In two recent Just Security posts (see here and here), Luis Moreno Ocampo, the first Prosecutor of the International Criminal Court (ICC or the Court), argues that proposals to create a Special Tribunal for the Crime of Aggression (STCoA) “[p]romote nothing short of selective justice.” In order to avoid selectivity, Ocampo suggests amending Art 15bis(5) of the ICC’s Rome Statute to delete 5 words “by that State’s nationals or” – a supposedly “simple revision” that could occur within “a few months” and which would enable the ICC to exercise its jurisdiction over the crime of aggression committed against Ukraine.
Let me at the outset share my conviction that if amending the Rome Statute were an available option, many of those scholars arguing for the establishment of a STCoA would do nothing short of embrace it. However, the reason why many supporters of a STCoA argue for a two-tiered approach (in order to channel the political momentum for accountability for Ukraine and counterweigh the perceived situational selectivity of a STCoA) is their understanding that a quick fix of the Court’s jurisdictional regime is unrealistic.
1. A Preliminary Word on “Selectivity”
The history of the enforcement of international criminal law is tainted with selectivity, partly in the form of victors’ justice, partly in the form of international(ized) enforcement mechanisms created for some situations but not for others. The quest for a permanent and universal international justice mechanism that led to the creation of the ICC in 1998 was guided by the aim of justice and “no impunity” for all victims of crimes under international law. The ICC is a permanent institution with an aspiration of universality that would end the need for ad hoc or post hoc enforcement mechanisms. It has a clear mandate that puts alleged perpetrators on alert to the risk of prosecution from the outset of a conflict. Since its establishment, the Court has rightly become, as former ICC Prosecutor Fatou Bensouda has called it, the center of “a system of global criminal justice.” This central position must be unwaveringly maintained and strengthened.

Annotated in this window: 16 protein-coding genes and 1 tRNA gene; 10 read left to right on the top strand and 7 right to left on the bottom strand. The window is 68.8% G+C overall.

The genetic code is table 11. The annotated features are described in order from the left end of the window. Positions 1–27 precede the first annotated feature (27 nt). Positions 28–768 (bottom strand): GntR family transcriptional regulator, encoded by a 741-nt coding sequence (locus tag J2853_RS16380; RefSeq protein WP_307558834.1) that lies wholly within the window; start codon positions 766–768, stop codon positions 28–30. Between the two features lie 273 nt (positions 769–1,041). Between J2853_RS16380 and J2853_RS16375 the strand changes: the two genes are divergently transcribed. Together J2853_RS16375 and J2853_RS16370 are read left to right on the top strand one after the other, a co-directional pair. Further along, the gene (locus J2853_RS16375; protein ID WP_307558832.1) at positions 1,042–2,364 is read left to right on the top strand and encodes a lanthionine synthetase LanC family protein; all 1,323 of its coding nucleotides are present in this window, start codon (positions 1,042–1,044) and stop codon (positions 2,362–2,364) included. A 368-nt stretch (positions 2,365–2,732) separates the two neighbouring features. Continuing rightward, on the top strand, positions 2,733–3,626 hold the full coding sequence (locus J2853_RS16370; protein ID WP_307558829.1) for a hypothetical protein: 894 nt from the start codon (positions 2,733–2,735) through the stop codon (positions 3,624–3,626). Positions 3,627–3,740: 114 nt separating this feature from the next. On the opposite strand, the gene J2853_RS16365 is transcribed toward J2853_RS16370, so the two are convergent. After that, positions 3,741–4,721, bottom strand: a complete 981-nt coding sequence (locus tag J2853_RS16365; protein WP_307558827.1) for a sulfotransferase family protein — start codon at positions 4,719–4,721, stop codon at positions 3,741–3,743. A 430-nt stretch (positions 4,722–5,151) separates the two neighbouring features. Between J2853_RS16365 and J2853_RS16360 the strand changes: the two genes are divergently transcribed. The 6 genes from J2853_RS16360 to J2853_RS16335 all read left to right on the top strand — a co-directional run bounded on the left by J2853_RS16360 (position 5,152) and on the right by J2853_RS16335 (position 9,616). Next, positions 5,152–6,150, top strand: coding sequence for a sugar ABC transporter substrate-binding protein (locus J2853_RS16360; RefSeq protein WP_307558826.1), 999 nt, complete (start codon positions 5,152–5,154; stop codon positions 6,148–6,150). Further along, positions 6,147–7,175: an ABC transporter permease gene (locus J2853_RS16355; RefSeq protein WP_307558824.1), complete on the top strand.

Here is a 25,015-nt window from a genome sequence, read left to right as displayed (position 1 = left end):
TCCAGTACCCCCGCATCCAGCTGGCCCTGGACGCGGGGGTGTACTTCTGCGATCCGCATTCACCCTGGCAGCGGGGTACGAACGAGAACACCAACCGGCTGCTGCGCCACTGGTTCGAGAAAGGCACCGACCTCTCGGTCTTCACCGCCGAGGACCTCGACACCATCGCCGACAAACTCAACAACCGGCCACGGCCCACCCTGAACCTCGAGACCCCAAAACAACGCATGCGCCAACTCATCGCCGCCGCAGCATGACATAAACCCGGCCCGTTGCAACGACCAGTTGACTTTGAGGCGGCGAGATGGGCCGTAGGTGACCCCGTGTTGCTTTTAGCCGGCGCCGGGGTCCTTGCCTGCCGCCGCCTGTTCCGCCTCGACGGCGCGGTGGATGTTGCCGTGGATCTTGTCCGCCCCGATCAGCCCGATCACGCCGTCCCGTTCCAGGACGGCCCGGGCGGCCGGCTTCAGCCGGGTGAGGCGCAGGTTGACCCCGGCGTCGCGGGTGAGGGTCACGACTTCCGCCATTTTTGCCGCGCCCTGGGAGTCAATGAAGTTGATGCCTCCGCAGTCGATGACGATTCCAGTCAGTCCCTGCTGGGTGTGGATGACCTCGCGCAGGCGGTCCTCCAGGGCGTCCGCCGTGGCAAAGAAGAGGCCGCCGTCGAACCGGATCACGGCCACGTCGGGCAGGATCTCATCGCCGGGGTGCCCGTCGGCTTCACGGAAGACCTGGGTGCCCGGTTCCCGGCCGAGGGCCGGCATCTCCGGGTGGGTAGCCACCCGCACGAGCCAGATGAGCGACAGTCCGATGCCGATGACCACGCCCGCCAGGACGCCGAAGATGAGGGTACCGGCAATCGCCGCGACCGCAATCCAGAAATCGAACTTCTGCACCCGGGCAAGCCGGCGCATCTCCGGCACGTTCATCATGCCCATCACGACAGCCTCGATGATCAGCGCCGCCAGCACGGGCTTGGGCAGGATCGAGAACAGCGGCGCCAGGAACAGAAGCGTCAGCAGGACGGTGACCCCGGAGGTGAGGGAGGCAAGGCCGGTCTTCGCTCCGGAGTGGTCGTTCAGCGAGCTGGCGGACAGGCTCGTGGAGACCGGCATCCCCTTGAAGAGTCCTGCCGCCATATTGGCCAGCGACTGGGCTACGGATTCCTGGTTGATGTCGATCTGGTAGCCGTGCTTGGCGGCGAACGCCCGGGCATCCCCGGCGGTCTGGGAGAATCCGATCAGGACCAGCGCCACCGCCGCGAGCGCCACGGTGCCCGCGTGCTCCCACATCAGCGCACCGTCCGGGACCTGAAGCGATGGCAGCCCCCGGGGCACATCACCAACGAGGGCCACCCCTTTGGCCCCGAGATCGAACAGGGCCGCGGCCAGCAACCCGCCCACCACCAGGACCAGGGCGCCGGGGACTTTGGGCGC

But the Rome Statute itself is not free from selectivity. The ICC is based on an international treaty, and the Court’s exercise of jurisdiction is linked (and limited) to the territory and nationals of States parties (Art 12(2) ICC Statute); or States accepting the Court’s jurisdiction (Art 12(3) ICC Statute). It is therefore unavoidable that unless the ICC Statuteis universally ratified, the Court’s exercise of jurisdiction remains selective. Article 13(b) of the ICC Statute allows for the referral of situations concerning non-States parties by the United Nations Security Council, an organ that is inherently political and selective. The exercise of prosecutorial discretion in the selection or (de)prioritization of situations and cases affects the perceived legitimacy of the Court (for a longer discussion see this article by Birju Kotecha). This is not an allegation of selective justice at the ICC but a reminder that its very design includes elements of selectivity. Enabling the ICC to exercise its jurisdiction over the crime of aggression in the situation of Ukraine would help to reduce the selective enforcement of international criminal law by the ICC, but it would not end it. More specifically, deleting 5 words in Art 15bis(5) of the ICC Statute would not even end the Court’s selective exercise of jurisdiction over the crime of aggression, but only reduce it (see point 4 below).
2. Establishing Agreement on Amending the Rome Statute Takes Time